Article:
Michelangelo Antonioni’s first American feature was a critical and commercial disaster on its release in 1970, but it’s enjoyed something of a quiet renaissance in the years since. Both views have their merits: this is a visually sumptuous experience, steeped in period charm. At the same time it typifies the very worst excesses of hippie-era filmmaking: rampant indulgence, self-satisfied narcissism and truly dreadful performances.
Opening with a gripping, clamorous debate about the nature of violent protest, the film ultimately focuses on navel-gazing dullard Mark (non-actor Mark Frechette) who steals a private plane and heads out into the desert where he meets office girl on the lam Daria (Daria Halprin). The pair wander aimlessly, indulge in rambling non-sequitur conversations and inevitably end up rolling about in the dust.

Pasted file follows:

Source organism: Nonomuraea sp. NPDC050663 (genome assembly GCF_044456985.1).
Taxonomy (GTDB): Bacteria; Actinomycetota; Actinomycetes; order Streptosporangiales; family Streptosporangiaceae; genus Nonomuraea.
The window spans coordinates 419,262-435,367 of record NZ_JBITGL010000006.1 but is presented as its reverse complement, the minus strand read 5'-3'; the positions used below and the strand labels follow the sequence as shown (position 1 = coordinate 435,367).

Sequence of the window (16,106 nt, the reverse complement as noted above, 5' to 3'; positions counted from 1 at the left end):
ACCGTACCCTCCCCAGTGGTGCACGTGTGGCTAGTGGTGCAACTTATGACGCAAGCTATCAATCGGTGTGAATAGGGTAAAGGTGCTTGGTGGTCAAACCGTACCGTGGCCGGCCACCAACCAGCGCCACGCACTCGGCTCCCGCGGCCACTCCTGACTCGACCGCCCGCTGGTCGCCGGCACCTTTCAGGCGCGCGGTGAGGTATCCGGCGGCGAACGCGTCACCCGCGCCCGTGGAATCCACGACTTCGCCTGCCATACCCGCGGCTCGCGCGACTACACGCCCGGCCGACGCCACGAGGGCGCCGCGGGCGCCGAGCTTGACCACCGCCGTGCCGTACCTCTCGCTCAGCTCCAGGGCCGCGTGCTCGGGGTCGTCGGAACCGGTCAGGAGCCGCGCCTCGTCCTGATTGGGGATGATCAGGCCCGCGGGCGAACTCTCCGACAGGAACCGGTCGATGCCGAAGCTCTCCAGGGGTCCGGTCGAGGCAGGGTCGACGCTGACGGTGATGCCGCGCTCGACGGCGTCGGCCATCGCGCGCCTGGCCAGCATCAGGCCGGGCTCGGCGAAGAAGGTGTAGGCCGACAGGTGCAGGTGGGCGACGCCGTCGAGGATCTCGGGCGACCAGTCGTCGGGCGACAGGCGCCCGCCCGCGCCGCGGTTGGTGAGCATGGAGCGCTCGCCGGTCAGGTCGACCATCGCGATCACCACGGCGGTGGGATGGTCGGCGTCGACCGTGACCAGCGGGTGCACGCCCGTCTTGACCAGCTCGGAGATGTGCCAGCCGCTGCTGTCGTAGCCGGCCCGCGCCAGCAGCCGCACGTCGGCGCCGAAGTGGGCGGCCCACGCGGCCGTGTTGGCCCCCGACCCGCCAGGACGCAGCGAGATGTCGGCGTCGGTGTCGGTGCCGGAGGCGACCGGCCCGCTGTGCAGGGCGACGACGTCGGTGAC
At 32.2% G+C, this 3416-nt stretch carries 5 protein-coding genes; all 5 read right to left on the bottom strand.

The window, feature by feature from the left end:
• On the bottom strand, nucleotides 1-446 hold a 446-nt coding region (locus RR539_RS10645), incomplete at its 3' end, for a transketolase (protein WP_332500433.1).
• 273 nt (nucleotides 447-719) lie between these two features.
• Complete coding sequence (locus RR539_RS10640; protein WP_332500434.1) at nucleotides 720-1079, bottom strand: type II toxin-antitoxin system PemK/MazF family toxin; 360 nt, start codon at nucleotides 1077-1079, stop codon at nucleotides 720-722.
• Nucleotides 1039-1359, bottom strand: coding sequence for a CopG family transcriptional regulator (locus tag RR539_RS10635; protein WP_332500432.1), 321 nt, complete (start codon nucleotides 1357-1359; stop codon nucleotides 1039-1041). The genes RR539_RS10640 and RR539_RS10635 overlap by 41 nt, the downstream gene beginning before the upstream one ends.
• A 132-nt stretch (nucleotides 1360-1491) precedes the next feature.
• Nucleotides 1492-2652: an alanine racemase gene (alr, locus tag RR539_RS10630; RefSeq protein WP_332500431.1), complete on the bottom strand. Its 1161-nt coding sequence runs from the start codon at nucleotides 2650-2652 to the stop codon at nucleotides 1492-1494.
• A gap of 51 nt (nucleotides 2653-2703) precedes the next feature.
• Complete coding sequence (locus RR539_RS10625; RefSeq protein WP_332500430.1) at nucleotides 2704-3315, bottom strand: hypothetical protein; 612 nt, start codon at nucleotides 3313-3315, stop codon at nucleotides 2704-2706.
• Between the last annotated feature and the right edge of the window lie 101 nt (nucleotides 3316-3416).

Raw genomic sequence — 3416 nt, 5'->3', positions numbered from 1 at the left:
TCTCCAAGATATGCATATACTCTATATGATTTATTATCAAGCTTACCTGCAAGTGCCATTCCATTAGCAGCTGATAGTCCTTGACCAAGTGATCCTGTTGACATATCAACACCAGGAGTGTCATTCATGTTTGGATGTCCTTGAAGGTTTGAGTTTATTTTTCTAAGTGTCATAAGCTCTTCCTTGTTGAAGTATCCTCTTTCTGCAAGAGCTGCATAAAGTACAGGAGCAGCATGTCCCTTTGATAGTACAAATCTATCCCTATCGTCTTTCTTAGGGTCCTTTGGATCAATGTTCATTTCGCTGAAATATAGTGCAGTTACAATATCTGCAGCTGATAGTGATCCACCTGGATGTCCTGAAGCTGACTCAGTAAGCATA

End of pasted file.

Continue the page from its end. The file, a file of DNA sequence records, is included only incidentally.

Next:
Criticising an Antonioni film for being slow and insular risks missing the point, but there’s a shallow emptiness to ‘Zabriskie Point’ that can’t be forgiven. That said, the music is terrific, few directors ever shot barren landscapes better than Antonioni and the breathtaking, explosive, gravity-defying final five minutes achieve something close to perfection.